Flowers Picture

eDNA Studies


In Ontario’s current development landscape and scale of site alteration, nearly all development projects have the potential to impact one or more Species at Risk and/or habitat used by Species at Risk. Consideration of these species is important to inform development decisions and avoid contravention of Ontario’s Endangered Species Act. Azimuth’s professionally trained ecologists have over twenty years of experience completing Species at Risk assessments and helping our clients mitigate risk.

For species such as amphibians (e.g. salamanders), reptiles (e.g. turtles, snakes), fish and mammals (e.g. bats), traditional Species at Risk field surveys typically involve detailed surveying of a site’s habitat features for evidence of the presence of a target species (e.g. visual encounters, tracks, evidence of breeding such as salamander egg masses or turtle nesting, bats emerging from old structures, acoustic monitoring) and recording observations. These surveys can be time-consuming, often requiring weeks of fieldwork and data analysis, must be completed within a specific timeframe and may involve some level of habitat disruption. Traditional field surveys that depend on physical observations can also be challenging for species that are difficult to find or occur in small numbers. Special approvals are also sometimes needed.

As part of Azimuth’s commitment to Research and Development, in collaboration with Precision Biomonitoring Inc., we have been awarded four years of funding through the National Research Council of Canada’s Industrial Research Assistance Program to develop environmental DNA survey protocols for the Species at Risk Blanding’s Turtle, Redside Dace, Silver Shiner, Lake Sturgeon and Little Brown Bat. Environmental DNA is DNA shed or released into the environment (e.g. salamander gametes, skin or scales from snakes, turtles or fish, guano/feces or hair from bats) that can be used to infer the occurrence of target species by indirect sampling. Rather than depending on visual observations requiring lengthy field time, presence/absence based on environmental DNA methods can be determined with confidence by collecting biological samples following a suitable sampling design and analyzing the samples in a laboratory. For example, by collecting water samples from a wetland or vernal pool complex and conducting genetic testing, Azimuth ecologists can determine the presence/absence of Blanding’s Turtles in the wetland or Jefferson Salamanders (and their closely-related unisexuals) in the vernal pool complex. Advantages of environmental DNA include:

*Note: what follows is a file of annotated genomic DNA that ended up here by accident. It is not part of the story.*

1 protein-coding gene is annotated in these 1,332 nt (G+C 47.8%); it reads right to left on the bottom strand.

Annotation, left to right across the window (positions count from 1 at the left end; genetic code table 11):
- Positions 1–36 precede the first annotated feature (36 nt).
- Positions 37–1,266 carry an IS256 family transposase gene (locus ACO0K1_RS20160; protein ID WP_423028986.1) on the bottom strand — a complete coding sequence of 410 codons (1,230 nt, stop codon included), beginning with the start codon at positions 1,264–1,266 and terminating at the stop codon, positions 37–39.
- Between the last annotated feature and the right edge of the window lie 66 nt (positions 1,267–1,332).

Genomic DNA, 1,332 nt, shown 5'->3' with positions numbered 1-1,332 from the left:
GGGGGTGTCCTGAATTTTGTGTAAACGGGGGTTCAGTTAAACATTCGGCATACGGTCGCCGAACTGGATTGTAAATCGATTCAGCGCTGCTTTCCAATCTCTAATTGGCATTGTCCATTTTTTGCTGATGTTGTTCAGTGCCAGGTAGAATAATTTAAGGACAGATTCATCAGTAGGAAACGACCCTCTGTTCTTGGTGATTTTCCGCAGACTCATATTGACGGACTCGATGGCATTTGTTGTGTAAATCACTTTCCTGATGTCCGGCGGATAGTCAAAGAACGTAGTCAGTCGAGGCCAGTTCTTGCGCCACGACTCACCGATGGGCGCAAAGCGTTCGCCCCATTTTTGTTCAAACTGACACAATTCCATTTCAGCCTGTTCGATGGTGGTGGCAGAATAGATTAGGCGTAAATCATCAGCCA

Non-invasive (indirect sampling of a species’ habitat rather than the species itself);

Increased survey opportunities (e.g. surveying for Species at Risk turtles in winter);

Ability to survey for multiple Species at Risk simultaneously;

Optimal sampling designs by experts;

Genetic testing that achieves highest industry standards;

Ability to complete genetic testing on-site for even faster turn-around, if desired;

Reduced field and data analysis time and no special permits required, saving time and money;

Improved accuracy and efficiency; and

Improved opportunities for difficult-to-access sites.

Azimuth provides environmental DNA services for a suite of amphibian, reptile, fish and mammal species, offering a complementary assessment method for determining presence/absence of Species at Risk. Environmental DNA methods are efficient, sensitive and can improve detection confidence. Environmental DNA represents a new frontier in environmental consulting. Currently we offer eDNA services for the following Ontario species:

Species at Risk


Blue-spotted Salamander

Jefferson Salamander and Ambystoma unisexuals


Blanding's Turtle

Wood Turtle (in development)

Spotted Turtle (in development)

Snapping Turtle (in development)


Grass Pickerel

Lake Sturgeon

Redside Dace

Silver Shiner


Little Brown Bat (in development)

Keystone Species

Brook Trout


Round Whitefish